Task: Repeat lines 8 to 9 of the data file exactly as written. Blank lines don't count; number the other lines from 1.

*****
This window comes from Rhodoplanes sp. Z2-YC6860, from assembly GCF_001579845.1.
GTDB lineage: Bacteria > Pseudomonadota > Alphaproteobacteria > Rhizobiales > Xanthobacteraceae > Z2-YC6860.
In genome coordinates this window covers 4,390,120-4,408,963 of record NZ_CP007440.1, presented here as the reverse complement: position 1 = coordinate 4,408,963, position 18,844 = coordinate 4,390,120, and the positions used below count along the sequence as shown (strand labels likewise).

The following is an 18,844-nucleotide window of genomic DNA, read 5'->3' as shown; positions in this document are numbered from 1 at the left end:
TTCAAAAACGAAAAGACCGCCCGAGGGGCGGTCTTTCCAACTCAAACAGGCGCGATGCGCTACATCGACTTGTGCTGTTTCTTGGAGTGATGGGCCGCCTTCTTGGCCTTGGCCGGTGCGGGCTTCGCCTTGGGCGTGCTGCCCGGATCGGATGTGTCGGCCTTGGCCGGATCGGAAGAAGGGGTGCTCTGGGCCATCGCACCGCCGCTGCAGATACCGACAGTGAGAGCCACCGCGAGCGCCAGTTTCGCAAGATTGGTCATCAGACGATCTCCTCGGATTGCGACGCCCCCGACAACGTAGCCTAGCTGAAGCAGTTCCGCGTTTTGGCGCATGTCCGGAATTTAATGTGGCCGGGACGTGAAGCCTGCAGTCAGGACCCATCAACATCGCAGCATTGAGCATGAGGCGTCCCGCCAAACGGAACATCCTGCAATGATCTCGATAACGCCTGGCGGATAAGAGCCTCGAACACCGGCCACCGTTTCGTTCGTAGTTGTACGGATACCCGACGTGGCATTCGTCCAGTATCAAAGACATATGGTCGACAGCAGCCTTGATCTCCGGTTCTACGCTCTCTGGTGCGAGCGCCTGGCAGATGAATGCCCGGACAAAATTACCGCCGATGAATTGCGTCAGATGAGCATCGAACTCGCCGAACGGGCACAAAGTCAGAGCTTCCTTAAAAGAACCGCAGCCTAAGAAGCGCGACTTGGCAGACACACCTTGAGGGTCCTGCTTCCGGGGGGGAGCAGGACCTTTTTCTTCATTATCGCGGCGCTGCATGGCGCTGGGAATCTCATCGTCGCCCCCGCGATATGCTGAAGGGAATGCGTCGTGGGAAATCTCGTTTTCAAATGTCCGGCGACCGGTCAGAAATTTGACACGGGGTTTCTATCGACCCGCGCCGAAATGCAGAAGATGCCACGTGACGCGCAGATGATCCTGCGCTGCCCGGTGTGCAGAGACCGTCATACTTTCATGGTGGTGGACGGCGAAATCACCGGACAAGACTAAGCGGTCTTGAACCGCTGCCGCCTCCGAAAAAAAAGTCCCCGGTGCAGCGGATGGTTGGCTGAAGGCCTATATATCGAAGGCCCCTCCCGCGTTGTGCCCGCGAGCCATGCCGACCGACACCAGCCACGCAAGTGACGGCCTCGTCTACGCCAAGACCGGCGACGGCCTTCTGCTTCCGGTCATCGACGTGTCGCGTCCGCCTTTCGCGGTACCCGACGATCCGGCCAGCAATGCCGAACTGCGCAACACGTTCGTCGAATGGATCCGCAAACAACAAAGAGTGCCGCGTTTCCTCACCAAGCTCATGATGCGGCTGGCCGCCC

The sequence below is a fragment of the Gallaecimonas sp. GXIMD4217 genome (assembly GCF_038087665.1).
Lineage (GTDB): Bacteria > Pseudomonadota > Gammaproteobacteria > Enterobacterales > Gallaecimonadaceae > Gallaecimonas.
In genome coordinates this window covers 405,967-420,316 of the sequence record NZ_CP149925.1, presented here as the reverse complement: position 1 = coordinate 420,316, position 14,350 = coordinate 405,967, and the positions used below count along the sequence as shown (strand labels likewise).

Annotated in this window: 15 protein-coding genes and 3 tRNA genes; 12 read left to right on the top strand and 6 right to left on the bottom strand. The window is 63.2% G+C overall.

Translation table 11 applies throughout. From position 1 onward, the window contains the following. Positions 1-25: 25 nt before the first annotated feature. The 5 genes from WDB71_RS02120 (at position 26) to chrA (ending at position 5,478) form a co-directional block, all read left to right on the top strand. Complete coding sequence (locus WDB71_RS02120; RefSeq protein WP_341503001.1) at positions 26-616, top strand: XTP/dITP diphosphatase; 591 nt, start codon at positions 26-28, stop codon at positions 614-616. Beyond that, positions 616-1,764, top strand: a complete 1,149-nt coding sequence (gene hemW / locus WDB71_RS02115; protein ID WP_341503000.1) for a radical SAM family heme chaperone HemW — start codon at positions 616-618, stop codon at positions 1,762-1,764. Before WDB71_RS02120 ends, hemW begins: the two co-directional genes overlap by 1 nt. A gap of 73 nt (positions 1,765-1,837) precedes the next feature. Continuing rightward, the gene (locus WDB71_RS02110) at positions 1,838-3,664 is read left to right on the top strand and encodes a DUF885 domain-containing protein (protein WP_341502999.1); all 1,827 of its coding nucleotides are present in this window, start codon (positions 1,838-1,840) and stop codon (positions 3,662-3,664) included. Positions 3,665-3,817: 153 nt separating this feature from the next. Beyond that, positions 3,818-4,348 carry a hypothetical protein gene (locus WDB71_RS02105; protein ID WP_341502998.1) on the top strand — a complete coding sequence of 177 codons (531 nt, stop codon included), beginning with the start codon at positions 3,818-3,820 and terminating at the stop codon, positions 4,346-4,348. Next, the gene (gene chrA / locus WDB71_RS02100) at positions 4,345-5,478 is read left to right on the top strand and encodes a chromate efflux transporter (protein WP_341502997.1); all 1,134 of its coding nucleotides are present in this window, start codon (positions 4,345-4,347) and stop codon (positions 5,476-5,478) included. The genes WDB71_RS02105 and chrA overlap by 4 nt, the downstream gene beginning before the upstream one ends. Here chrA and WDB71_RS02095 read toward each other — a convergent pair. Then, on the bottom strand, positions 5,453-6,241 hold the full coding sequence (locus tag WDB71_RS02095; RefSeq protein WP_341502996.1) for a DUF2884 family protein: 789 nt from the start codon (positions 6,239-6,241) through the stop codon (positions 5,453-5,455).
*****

In genome coordinates this window covers 405,967-420,316 of the sequence record NZ_CP149925.1, presented here as the reverse complement: position 1 = coordinate 420,316, position 14,350 = coordinate 405,967, and the positions used below count along the sequence as shown (strand labels likewise).

Annotated in this window: 15 protein-coding genes and 3 tRNA genes; 12 read left to right on the top strand and 6 right to left on the bottom strand. The window is 63.2% G+C overall.